Choosing the most worthy books of the year according to reviewers' levels of ardor is not like judging TV shows by their Nielsen ratings -- there is little to quantify beyond the thermal property of adjectives. Nevertheless, our annual look back at Book World's reviews yields many passionate recommendations. We had no trouble identifying the most highly praised books of 2003. This list does not include the top choices of our book critic, Jonathan Yardley, which you can find in his column across the way, nor does it include 2003 books that have yet to be reviewed on our pages. Our list of best books For Young Readers is on page 17 of this issue, and poetry's highlights are covered by Edward Hirsch on page 16. I speak for the entire Book World staff in extending all warmest holiday wishes to our readers.

-- Marie Arana

Fiction

Any Human Heart, by William Boyd (Knopf). One of the pleasures offered by this novel -- and its pleasures are countless -- is perhaps the simplest one a reader can know: following a character through his life. . . . Logan Mountsuart's life might be preposterous, but it is certainly engaging, and Boyd clearly enjoys intertwining his charismatic hero's life with the cultural history of the century. -- Peter Cameron

Best Friends, by Thomas Berger (Simon & Schuster). You can read it as a love story or a suspense tale, as well as a meditation on friendship and fate. Berger is a master of the unsettling narrative, the creepy visitor, the jovial stranger who takes things just one step too far. The characters here are not evil; they don't even come close. . . . It is Berger's genius as an observer and storyteller that we never, for a moment, take our eyes off them. -- Jeffrey Frank

Brick Lane, by Monica Ali (Scribner). A stoutly simple tale, chronicling the fortunes of a Bangladeshi woman who immigrates to England to consummate the marriage her father has arranged with a middle-aged civil servant she has never met. In a feverishly fragmenting and often character-resistant fictional landscape, the novel manages to create a fully rounded, satisfyingly complicated world of its own. -- Chris Lehmann

The Curious Incident of the Dog in the Night-Time, by Mark Haddon (Doubleday). It's midnight, and an autistic 15-year-old boy is sitting on the lawn, holding his neighbor's dead dog, covered with blood. The neighbor runs out screaming, police arrive, the boy hits a policeman and ends up in jail. Thus begins a jolting spiral of events in the life of one of this year's most memorable characters. In this striking first novel, Haddon is both clever and observant, and the effect is vastly affecting. -- Nani Power

Daylight, by Elizabeth Knox (Ballantine). In Daylight, Knox has written Jane Austen's Northanger Abbey for the new century, an entertaining fiction that offers a potent summation and critique of a weary genre. Her style is meticulous and dreamlike, moving with a languor worthy of its nightwalkers. . . . This is not just another vampire novel. -- Douglas E. Winter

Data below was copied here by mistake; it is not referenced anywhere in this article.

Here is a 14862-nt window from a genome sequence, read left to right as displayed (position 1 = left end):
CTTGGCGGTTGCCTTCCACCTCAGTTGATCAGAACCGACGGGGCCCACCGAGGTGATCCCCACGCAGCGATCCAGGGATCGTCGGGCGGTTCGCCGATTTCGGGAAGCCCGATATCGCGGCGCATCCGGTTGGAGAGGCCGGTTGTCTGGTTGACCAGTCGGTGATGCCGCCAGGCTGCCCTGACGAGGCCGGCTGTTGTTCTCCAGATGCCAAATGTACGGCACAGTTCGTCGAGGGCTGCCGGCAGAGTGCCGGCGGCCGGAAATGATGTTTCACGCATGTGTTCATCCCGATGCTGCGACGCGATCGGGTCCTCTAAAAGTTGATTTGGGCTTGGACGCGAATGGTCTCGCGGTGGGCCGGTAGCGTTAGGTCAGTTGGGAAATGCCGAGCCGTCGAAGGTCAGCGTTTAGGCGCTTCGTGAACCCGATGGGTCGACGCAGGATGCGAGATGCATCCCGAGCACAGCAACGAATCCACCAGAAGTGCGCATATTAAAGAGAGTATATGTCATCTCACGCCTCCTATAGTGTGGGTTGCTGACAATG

Easter Island, by Jennifer Vanderbes (Dial). Her sweeping first novel exemplifies the continuing appeal of the historical-fiction genre to young, talented writers. An engrossing blend of adventure, romance and mystery, it spans the 20th century with three interwoven stories set in that remote South Pacific locale. -- Heather Hewett

Good Faith, by Jane Smiley (Knopf). I admire this novel in so many ways I hardly know where to start. Let's start small, with a detail of genius. In every novel, there are descriptions of locations, rooms, houses, neighborhoods. . . . Smiley is one of our most Dickensian novelists, by which I mean her imagination is prodigious, her observations exact, and the wealth of fascinating people inside her head a national treasure. -- Donald E. Westlake

The Great Fire, by Shirley Hazzard (FSG). An "old-fashioned" writer; her transitions of plot are seamless rather than choppily cinematic, every page a deep pleasure to read. She is especially good at animating the exotic yet stultifying conditions of postwar Asia in a manner that would do Joseph Conrad proud. . . . I loved this novel beyond dreams. -- Howard Norman

Havana, by Stephen Hunter (Simon & Schuster). Consider the irony that one of the best thriller novelists around is also The Washington Post's chief film critic. . . . He writes some of the most complex and innovative, not to mention exciting, action novels of the past 23 years. . . . Now comes Havana, in which Earl [Swagger] -- on special assignment from the Arkansas state patrol -- takes on the gangsters, spies and communist revolutionaries of 1953 Cuba. -- David Morrell

The King in the Tree, by Steven Millhauser (Knopf). No one alive writes better about yearning and heartbreak than Millhauser. So enchanting is his prose, so delicate his touch, that one surrenders to his plangent word-music as one does to the wistful piano pieces of Ravel and Chopin. These novellas present three facets of love -- more precisely illicit love -- and its consequences. -- Michael Dirda

Love Me, by Garrison Keillor (Viking). This latest work by the host of the public radio show "A Prairie Home Companion" is a hilarious satire of just about everything in the early 21st century worth poking fun at, from the writing life to the president of the United States. -- Michael Dirda